Honeymoons are dubbed as holidays and last only a couple weeks at best, but the honeymoon phase could last for months. Three newlywed couples share their stories of post-marriage romance and reality
When Afra Anjum, then 19, first noticed a senior classmate chanting a song every time he was around her, she never thought it would change their lives forever.
After five years of university life, both still sing the same track, "Ekhon to shomoy bhalobashar...," wearing the wedding rings.
"During our engagement ceremony last month, two families arranged the Akth – a sudden decision, and we said kobul – it felt like a wonderful dream. We both don't want to get out of the dream – is this the honeymoon phase?" Afra asked.
Each married couple, like Afra and her husband, faces their honeymoon period, often without knowing the term. The honeymoon phase may include a honeymoon trip, but not always.
Kobul or vows or seven pheras, hundreds of camera clicks, kachchi and borhani, new faces and formalities all around – that's how the lawfully-socially verified couple's account begins. So does their honeymoon period, with the biggest challenge: 24/7 with the other half, under the same roof, sharing the private space.
According to experts, the average honeymoon phase lasts around three months, but it can absolutely be longer or shorter, depending on the relationship.
"The marriage brought harmony for me. We used to date in secret because my family is conservative. After marriage, we can now hang out with greater social acceptance. This is the happiest part of the wedding," Afra chuckled.
Another newlywed couple, Turna Musharrat and Arafat Hossain, both working in the private sector, considered sharing life round the clock as a major change in marriage.
"I have never shared my bed with anyone since childhood, nor has my husband. Sharing my private space initially caused me a lot of trouble, like an anxiety disorder," Turna said.
"True that before marriage we loved to stay glued to each other. We tend to be less clingy now. It just happened," Arafat added.
Samiul Islam and Merina Mitu got married six months ago, after two-and-a-half years of dating. Mitu is a journalist and Samiul works in the advertising industry. They had not spent an official honeymoon, but they experienced the differences.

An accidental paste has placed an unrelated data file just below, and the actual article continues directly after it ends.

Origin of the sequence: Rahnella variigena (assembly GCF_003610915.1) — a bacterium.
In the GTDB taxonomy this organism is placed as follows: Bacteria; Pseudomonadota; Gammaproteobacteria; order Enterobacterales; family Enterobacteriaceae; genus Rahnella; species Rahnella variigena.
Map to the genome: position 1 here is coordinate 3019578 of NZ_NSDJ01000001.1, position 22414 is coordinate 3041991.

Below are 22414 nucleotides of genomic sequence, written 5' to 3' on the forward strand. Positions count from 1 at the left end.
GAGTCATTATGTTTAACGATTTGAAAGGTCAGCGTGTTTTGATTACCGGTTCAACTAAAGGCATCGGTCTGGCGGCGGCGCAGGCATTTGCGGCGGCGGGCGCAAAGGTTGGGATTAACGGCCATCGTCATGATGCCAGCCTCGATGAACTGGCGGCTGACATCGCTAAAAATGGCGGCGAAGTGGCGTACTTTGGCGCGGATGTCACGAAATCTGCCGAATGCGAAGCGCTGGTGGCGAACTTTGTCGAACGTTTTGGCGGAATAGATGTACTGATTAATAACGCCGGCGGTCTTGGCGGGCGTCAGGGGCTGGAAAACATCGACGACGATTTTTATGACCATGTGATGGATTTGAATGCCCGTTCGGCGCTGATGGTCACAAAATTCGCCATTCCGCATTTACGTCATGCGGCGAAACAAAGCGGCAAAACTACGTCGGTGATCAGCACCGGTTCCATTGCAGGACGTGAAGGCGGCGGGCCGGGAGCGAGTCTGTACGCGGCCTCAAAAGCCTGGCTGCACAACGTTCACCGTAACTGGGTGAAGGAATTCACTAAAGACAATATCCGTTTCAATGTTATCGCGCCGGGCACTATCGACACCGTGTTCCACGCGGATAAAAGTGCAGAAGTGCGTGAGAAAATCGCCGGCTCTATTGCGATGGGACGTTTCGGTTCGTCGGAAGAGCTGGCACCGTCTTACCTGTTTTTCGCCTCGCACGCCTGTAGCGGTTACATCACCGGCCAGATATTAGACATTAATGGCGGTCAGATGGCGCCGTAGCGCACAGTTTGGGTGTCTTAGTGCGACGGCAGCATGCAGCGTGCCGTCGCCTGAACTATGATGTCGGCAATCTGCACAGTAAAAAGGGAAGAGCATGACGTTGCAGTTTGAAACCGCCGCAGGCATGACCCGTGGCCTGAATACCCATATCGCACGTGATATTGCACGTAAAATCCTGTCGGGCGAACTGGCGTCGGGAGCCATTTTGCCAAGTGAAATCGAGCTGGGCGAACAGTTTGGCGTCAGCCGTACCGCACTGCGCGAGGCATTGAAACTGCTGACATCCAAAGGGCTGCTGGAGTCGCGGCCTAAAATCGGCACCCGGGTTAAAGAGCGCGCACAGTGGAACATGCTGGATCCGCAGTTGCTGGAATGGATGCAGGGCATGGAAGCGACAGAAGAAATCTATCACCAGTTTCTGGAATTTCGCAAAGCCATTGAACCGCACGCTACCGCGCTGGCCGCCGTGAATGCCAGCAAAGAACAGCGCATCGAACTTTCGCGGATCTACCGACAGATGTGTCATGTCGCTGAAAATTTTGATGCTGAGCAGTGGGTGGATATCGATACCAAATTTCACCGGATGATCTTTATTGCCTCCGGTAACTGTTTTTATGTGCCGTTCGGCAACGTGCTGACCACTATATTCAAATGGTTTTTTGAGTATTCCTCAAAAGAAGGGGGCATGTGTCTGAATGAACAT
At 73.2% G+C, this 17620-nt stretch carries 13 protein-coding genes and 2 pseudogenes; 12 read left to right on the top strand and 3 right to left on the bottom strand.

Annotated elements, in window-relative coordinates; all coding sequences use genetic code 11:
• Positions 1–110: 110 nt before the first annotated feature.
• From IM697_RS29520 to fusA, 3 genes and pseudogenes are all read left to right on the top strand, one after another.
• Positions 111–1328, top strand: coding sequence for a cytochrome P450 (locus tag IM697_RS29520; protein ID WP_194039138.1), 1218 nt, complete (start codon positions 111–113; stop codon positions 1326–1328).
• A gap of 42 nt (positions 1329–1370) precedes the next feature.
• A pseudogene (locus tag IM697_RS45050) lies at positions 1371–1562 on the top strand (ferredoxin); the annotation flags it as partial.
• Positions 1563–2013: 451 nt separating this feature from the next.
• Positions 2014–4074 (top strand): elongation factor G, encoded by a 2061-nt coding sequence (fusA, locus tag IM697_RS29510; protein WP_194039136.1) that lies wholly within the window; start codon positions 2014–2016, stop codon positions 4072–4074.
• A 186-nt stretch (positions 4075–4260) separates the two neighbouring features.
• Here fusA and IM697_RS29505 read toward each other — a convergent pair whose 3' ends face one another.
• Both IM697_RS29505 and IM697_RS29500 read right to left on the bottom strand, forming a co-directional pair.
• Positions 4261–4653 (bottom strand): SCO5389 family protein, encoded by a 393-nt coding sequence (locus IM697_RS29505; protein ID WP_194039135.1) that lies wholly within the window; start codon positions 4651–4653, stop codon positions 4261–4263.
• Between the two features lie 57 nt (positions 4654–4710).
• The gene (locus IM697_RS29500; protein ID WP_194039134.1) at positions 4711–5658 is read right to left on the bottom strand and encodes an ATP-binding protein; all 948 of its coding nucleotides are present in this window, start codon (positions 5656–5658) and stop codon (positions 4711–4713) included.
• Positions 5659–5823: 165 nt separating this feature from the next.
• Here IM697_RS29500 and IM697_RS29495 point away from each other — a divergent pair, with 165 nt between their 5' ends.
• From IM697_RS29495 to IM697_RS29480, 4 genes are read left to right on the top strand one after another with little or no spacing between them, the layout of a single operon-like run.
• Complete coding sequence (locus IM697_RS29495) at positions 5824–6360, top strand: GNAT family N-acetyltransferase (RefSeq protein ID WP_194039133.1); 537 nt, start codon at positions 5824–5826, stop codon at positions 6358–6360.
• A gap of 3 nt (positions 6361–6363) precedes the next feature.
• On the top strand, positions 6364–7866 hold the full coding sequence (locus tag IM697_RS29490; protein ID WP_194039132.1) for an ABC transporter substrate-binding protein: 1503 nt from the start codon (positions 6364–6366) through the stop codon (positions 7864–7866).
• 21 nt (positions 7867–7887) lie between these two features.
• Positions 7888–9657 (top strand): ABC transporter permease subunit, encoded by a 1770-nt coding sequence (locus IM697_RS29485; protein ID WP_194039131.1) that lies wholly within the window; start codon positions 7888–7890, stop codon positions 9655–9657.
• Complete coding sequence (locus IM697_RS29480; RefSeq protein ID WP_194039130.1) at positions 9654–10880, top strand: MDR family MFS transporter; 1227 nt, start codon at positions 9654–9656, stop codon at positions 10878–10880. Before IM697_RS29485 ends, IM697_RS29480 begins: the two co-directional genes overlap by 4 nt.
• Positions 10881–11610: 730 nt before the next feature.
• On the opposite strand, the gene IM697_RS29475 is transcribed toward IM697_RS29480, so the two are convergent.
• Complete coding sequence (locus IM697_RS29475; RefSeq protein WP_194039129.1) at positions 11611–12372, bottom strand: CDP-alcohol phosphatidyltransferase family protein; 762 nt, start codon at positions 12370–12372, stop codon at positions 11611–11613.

Samiul explained, "Marriage has significantly changed the way we argue and resolve. Back then, I promised the moon and the stars to win her heart. Now, I try to keep a careful balance between romance and reality so she sees the reason."
Like many unmarried lovebirds, Mitu and Samiul fantasised a lot about their future. They now dream of what is practically possible.
"Before the marriage, we only thought about the two of us. We now include our parents and extended relatives in our plans," added Mitu.
"Since my new family list must include unknown persons, my parents ask me to be a better version of me," Afra argued.
Md Zahir Uddin, a trained family therapist and assistant professor at the National Institute of Mental Health, explained further.
"The partners show a social and positive version of themselves when in a romantic affair. Usually, they return to their regular personalities after marriage. It's better to share the regular self earlier; otherwise, it will shock one to see a different picture of their partner," Zahir said.
Some say the honeymoon phase is the best part of the relationship, while others say the most fulfilling part begins after completing the phase.
Long story short, some couples never leave the honeymoon phase, some never experience it first, and some couples experience those butterfly-filled honeymoon feelings together all along.
All these scenarios are normal and sweet in their own way.